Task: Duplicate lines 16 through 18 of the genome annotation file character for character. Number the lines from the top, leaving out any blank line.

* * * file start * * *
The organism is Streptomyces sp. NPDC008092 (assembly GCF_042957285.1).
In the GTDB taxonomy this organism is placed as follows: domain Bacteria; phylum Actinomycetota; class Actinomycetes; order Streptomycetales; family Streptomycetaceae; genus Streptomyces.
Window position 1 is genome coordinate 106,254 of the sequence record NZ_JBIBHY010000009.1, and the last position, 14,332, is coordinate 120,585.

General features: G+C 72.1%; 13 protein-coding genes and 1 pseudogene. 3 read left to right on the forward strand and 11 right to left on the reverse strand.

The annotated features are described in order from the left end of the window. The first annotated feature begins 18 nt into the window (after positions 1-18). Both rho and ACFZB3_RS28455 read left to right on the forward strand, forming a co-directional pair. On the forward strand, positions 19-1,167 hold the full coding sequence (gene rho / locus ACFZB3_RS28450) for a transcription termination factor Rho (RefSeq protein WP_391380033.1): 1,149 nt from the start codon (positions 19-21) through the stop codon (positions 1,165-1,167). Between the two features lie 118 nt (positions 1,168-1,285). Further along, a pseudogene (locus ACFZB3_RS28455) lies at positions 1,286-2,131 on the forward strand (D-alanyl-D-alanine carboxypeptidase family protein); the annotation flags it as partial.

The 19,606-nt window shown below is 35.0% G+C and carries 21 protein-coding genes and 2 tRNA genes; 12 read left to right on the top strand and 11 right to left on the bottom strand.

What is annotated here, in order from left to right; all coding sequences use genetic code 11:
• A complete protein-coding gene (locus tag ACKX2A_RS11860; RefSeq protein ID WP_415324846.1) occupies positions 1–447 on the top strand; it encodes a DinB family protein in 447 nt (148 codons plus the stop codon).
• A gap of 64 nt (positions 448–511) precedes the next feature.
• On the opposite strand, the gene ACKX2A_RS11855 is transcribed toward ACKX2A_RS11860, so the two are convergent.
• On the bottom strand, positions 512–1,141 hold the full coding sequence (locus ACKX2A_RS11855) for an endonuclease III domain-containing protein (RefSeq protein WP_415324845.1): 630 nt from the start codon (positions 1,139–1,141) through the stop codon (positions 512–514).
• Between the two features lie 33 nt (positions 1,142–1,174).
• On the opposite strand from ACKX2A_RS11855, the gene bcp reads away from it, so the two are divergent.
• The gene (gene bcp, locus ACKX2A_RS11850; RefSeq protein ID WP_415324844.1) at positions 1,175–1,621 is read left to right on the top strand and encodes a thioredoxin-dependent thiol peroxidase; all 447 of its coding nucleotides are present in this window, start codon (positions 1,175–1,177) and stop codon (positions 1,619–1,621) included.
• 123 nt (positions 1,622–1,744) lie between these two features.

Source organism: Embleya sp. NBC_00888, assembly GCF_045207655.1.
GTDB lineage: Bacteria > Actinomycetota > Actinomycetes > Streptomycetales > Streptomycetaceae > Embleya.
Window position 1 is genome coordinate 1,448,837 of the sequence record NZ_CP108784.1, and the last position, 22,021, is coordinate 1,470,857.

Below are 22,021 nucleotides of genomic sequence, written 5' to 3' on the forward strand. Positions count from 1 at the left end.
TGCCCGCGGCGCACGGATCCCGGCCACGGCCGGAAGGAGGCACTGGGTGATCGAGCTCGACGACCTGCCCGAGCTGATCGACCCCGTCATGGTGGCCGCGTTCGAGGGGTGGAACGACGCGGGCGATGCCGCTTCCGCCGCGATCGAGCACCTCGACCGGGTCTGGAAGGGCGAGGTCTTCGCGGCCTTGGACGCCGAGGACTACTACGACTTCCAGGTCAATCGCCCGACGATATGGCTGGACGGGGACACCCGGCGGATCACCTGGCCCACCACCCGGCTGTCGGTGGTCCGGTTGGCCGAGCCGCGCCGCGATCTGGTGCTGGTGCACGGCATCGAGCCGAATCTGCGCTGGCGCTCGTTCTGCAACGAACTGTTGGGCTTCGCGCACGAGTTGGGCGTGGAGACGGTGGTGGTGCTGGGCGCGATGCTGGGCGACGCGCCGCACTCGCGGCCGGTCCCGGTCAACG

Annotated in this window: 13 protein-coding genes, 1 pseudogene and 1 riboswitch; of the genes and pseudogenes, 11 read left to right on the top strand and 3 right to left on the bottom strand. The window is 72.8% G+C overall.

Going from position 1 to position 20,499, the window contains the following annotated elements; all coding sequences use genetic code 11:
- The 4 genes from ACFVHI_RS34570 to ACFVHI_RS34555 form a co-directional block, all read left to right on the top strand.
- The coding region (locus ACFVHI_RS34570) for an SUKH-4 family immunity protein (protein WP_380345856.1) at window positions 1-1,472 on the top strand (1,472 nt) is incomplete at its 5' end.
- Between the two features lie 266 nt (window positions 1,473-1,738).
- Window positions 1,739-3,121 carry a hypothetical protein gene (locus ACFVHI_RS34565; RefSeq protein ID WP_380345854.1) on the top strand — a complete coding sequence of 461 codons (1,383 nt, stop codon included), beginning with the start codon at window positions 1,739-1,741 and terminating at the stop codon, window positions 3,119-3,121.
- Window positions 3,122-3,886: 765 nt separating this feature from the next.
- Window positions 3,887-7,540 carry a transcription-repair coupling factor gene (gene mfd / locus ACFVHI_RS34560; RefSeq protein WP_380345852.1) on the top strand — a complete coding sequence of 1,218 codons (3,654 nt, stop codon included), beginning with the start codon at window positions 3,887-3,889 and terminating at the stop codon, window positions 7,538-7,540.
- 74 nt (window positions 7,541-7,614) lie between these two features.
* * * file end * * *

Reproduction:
Source organism: Embleya sp. NBC_00888, assembly GCF_045207655.1.
GTDB lineage: Bacteria > Actinomycetota > Actinomycetes > Streptomycetales > Streptomycetaceae > Embleya.
Window position 1 is genome coordinate 1,448,837 of the sequence record NZ_CP108784.1, and the last position, 22,021, is coordinate 1,470,857.